Tuesday, May 24, 2011

Where are the rural missionaries?

I love what God is doing in the cities, and I love the city. I can easily see myself happily living in New York or Chicago or San Francisco -- or even London. That's not going to happen though since our family of four couldn't remotely afford to live in any of those places (we can barely afford to live in West Palm Beach). The missiologists tell us that to fulfill the Great Commission the church needs to be moving en masse into the global metropolises, planting churches and putting down roots. To reach the people you have to go where they are, and we are increasingly an urbanized planet. I get that. And I agree with the missional focus on the cities. I love the ministry of Tim Keller and others! But God doesn't want/need all of us to be missionaries to the city.

Damaris Zehner, a resident of rural western Indiana, has written a beautiful eloquent plea for Christians to move into languishing communities like her's. Not for a month, or a year, but for a lifetime. Here's an excerpt from her piece A New Missions Field:

Mission work is not just church planting. Yes, rural people need a good church, but nowadays even good churches are filled with retirees; younger people, if they work at all, work an hour away, late shifts and early shifts, and become disconnected from their community. Many young people don’t work; it’s cheaper to live on food stamps out here than in the cities, and frankly, people can do pretty much anything they want in their old trailers in the woods – meth labs are competing with farming in most Midwestern rural areas. So yes, if you want grittiness and drama on your mission field, you can find it here: drug problems, broken families, teen pregnancies, hopeless lives – there is work for missionaries in these little towns and scope for active churches to get involved.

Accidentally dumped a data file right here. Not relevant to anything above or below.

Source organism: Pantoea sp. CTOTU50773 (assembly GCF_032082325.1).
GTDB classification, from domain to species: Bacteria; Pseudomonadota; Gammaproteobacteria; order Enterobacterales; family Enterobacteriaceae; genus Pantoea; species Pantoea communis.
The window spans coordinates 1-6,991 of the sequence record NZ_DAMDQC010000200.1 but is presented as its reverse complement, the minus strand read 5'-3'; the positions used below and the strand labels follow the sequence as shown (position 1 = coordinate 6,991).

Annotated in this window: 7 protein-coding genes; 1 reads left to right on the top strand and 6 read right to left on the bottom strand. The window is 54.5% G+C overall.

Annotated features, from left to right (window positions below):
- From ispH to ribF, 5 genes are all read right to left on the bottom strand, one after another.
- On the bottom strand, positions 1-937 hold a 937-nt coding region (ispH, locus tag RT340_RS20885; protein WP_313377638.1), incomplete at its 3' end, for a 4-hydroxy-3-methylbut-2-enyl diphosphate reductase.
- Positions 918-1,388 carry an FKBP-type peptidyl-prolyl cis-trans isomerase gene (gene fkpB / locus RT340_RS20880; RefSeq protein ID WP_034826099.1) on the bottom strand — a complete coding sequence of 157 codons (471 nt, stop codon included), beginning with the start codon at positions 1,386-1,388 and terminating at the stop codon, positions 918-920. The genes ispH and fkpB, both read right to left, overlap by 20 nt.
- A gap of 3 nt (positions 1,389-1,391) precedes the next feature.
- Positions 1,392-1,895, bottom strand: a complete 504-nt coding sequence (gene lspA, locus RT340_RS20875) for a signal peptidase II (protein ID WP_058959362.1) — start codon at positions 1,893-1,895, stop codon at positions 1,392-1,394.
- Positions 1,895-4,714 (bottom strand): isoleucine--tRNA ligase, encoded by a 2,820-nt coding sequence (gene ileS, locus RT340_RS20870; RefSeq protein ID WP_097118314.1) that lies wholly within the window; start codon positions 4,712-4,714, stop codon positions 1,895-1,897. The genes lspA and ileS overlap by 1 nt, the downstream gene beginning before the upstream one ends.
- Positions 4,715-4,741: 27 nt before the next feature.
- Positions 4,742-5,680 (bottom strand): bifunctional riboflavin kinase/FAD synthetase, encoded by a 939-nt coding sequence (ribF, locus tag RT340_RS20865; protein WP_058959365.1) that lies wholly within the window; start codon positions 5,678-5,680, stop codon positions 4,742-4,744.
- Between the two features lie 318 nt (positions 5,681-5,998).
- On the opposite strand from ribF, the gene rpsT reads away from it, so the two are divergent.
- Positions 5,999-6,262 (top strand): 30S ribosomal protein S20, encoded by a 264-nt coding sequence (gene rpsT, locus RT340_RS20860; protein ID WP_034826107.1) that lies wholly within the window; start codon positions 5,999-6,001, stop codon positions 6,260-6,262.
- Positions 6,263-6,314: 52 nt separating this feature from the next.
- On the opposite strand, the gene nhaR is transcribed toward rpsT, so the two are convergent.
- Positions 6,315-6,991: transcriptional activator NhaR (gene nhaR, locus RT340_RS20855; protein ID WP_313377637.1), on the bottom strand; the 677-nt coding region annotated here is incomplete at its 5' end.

I know that running a doctor’s office or grocery store in rural America isn’t typically considered missions by many Christians. But if caring for people’s daily needs is a means of mission work in Burkina Faso, why not here? Many of the needs are the same, and rural Americans, like Burkinabes, will respond to people who are humbly serving as the face and hands of Christ.

Zehner goes on to describe how running a local grocery store (something her town no longer has) could be an outpost of "genuine Christian presence" in areas where hope and gospel witness are in short supply. God loves the cities, but he loves the small towns too. Perhaps some of us need to be moving back to the country. Not as an escape, but as a mission.

Read the whole thing!

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